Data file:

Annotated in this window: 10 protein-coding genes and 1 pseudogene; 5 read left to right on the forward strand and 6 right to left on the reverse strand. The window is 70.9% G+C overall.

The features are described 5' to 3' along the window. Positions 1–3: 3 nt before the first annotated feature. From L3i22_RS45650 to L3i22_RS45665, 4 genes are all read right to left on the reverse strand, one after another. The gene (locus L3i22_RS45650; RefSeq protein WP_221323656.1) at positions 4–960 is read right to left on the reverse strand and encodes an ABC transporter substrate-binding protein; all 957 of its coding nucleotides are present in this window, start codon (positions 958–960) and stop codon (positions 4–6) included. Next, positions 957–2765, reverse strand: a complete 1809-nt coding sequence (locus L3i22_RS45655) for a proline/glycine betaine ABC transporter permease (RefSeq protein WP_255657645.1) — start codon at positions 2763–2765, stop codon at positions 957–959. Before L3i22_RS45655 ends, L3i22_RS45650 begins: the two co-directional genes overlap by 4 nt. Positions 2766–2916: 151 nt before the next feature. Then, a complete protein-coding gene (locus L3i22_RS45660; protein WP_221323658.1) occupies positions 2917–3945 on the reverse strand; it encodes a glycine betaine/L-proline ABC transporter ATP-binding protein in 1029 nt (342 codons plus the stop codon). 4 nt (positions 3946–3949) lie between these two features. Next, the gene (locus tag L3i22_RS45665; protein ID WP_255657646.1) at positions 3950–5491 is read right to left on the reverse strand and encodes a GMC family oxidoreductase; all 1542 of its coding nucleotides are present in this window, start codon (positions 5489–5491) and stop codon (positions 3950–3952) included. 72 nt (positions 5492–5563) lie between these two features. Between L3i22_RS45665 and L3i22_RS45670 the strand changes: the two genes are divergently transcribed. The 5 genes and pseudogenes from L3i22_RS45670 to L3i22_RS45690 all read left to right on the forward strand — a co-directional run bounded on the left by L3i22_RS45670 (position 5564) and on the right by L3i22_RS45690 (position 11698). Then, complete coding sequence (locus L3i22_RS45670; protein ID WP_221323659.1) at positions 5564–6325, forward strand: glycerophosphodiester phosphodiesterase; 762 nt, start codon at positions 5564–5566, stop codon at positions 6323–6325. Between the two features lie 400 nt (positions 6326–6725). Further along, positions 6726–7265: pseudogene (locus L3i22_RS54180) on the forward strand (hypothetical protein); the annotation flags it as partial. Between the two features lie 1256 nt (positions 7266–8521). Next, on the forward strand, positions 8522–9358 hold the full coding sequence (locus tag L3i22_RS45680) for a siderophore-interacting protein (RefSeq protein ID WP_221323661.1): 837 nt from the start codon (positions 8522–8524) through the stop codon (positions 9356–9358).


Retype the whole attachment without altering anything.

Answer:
Annotated in this window: 10 protein-coding genes and 1 pseudogene; 5 read left to right on the forward strand and 6 right to left on the reverse strand. The window is 70.9% G+C overall.

The features are described 5' to 3' along the window. Positions 1–3: 3 nt before the first annotated feature. From L3i22_RS45650 to L3i22_RS45665, 4 genes are all read right to left on the reverse strand, one after another. The gene (locus L3i22_RS45650; RefSeq protein WP_221323656.1) at positions 4–960 is read right to left on the reverse strand and encodes an ABC transporter substrate-binding protein; all 957 of its coding nucleotides are present in this window, start codon (positions 958–960) and stop codon (positions 4–6) included. Next, positions 957–2765, reverse strand: a complete 1809-nt coding sequence (locus L3i22_RS45655) for a proline/glycine betaine ABC transporter permease (RefSeq protein WP_255657645.1) — start codon at positions 2763–2765, stop codon at positions 957–959. Before L3i22_RS45655 ends, L3i22_RS45650 begins: the two co-directional genes overlap by 4 nt. Positions 2766–2916: 151 nt before the next feature. Then, a complete protein-coding gene (locus L3i22_RS45660; protein WP_221323658.1) occupies positions 2917–3945 on the reverse strand; it encodes a glycine betaine/L-proline ABC transporter ATP-binding protein in 1029 nt (342 codons plus the stop codon). 4 nt (positions 3946–3949) lie between these two features. Next, the gene (locus tag L3i22_RS45665; protein ID WP_255657646.1) at positions 3950–5491 is read right to left on the reverse strand and encodes a GMC family oxidoreductase; all 1542 of its coding nucleotides are present in this window, start codon (positions 5489–5491) and stop codon (positions 3950–3952) included. 72 nt (positions 5492–5563) lie between these two features. Between L3i22_RS45665 and L3i22_RS45670 the strand changes: the two genes are divergently transcribed. The 5 genes and pseudogenes from L3i22_RS45670 to L3i22_RS45690 all read left to right on the forward strand — a co-directional run bounded on the left by L3i22_RS45670 (position 5564) and on the right by L3i22_RS45690 (position 11698). Then, complete coding sequence (locus L3i22_RS45670; protein ID WP_221323659.1) at positions 5564–6325, forward strand: glycerophosphodiester phosphodiesterase; 762 nt, start codon at positions 5564–5566, stop codon at positions 6323–6325. Between the two features lie 400 nt (positions 6326–6725). Further along, positions 6726–7265: pseudogene (locus L3i22_RS54180) on the forward strand (hypothetical protein); the annotation flags it as partial. Between the two features lie 1256 nt (positions 7266–8521). Next, on the forward strand, positions 8522–9358 hold the full coding sequence (locus tag L3i22_RS45680) for a siderophore-interacting protein (RefSeq protein ID WP_221323661.1): 837 nt from the start codon (positions 8522–8524) through the stop codon (positions 9356–9358).